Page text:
This wide-ranging collection of essays originated in three multi-disciplinary conferences held during March and April 2013 in Paris and Mulhouse, devoted to explorations of twentieth-century and contemporary practices and theories of self-expression. Contributions cover works taking literary as well as other cultural forms, and include studies of texts produced for therapeutic ends. Indeed, its attention to trans- and intermedial cultural artefacts comprises part of this volume’s claim to originality, with the last part of the collection focusing on analyses of works of self-expression found in the theatre, cinema, and plastic arts. The authors of the written works studied here include both canonical and non-canonical writers, and authors writing in languages other than French. The volume’s title is inspired by Proust’s concept of intermittence, which (as Stéphane Chaudier illustrates) emerges in À la recherche in opposition to his notion of éternité. Chaudier shows this phenomenon of intermittence to be affective as well as temporal: ‘car l’intermittence n’est pas seulement la discontinuité; elle est aussi la discordance, le caprice, le rythme incontrôlable des affects, le cycle imprévisible des absences et des présences’ (p. 169). Accordingly, the editorial vision for the volume comprises a broader understanding of the self’s experience of itself than is represented by the commonplace in French autobiography scholarship concerning the inevitable fragmentation of the human subject, which is often viewed as melancholic. Certainly, several of the essays included here explore discontinuities of memory and subjectivity occasioned as a result of traumatic experience, particularly (but not exclusively) the Holocaust. Yet the editors’ thesis is that contemporary culture has evolved a new relationship to the discontinuities constitutive of selfhood, and this is reflected in the preoccupations of the essays included here. Whilst not absent from the collection, Doubrovskyan autofiction recedes in favour of analyses of new writing, or overlooked writings by canonical authors including Perec, Nietzsche, and Ionesco, or newer forms of self-expression that harness the expressive capacities of (for example) installation art. In his Conclusion, Claude Burgelin maintains that, in contemporary cultural discourse, ‘l’intermittence change de rôle et de portée. Hier énigmatique, parfois douloureuse, matériau à introspection, la voici devenue la reine du spectacle’ (p. 382). His words emblematize some of the readings from the last part of the volume, but sit somewhat in tension with certain contributions to the first two parts, which analyse compelling contemporary narratives of suffering, both physical and psychological. The decision not to concentrate on purely French-language primary material helps to establish a transnational context for the insights offered here into contemporary expressions of selfhood. The consequent reduction in space available for the consideration of French-language material may be regretted, as there are some notable omissions from the collection, such as perspectives from marginalized subjects, or from some notable French authors working in this area (Chloé Delaume, Éric Chevillard). Nevertheless, researchers seeking new scholarly perspectives on the presentation of selfhood in contemporary metropolitan French culture will find this volume a very useful resource. © The Author 2017. Published by Oxford University Press on behalf of the Society for French Studies. All rights reserved. For Permissions, please email: email@example.com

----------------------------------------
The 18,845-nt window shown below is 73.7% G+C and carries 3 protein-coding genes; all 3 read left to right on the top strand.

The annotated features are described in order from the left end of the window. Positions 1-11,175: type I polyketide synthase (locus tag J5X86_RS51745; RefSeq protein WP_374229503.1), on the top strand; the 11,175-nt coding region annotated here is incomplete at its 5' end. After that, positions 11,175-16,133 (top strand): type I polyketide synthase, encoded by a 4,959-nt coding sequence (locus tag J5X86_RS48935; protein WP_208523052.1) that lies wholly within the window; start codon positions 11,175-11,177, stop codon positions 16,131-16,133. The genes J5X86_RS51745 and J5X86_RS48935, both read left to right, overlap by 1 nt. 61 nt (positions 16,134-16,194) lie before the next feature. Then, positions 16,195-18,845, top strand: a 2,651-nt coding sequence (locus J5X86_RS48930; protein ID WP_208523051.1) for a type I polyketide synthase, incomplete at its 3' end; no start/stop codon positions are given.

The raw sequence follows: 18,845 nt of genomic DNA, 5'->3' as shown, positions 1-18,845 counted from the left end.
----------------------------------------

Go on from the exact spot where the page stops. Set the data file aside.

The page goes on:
French Studies – Oxford University Press
Published: Jan 1, 2018
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